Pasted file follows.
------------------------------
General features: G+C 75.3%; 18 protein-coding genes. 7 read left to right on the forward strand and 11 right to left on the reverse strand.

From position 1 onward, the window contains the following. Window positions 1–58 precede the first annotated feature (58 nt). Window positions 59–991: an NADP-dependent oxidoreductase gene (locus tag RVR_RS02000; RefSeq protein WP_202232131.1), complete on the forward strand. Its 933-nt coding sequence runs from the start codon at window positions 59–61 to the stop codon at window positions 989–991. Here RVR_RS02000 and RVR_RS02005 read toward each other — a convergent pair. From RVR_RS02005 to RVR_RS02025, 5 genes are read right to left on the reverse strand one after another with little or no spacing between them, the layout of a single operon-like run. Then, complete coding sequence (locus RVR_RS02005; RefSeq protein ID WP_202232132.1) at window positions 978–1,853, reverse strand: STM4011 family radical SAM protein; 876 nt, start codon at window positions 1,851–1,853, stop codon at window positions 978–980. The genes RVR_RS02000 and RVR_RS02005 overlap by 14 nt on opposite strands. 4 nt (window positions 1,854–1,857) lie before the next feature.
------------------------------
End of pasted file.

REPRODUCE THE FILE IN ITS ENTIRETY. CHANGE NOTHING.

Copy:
General features: G+C 75.3%; 18 protein-coding genes. 7 read left to right on the forward strand and 11 right to left on the reverse strand.

From position 1 onward, the window contains the following. Window positions 1–58 precede the first annotated feature (58 nt). Window positions 59–991: an NADP-dependent oxidoreductase gene (locus tag RVR_RS02000; RefSeq protein WP_202232131.1), complete on the forward strand. Its 933-nt coding sequence runs from the start codon at window positions 59–61 to the stop codon at window positions 989–991. Here RVR_RS02000 and RVR_RS02005 read toward each other — a convergent pair. From RVR_RS02005 to RVR_RS02025, 5 genes are read right to left on the reverse strand one after another with little or no spacing between them, the layout of a single operon-like run. Then, complete coding sequence (locus RVR_RS02005; RefSeq protein ID WP_202232132.1) at window positions 978–1,853, reverse strand: STM4011 family radical SAM protein; 876 nt, start codon at window positions 1,851–1,853, stop codon at window positions 978–980. The genes RVR_RS02000 and RVR_RS02005 overlap by 14 nt on opposite strands. 4 nt (window positions 1,854–1,857) lie before the next feature.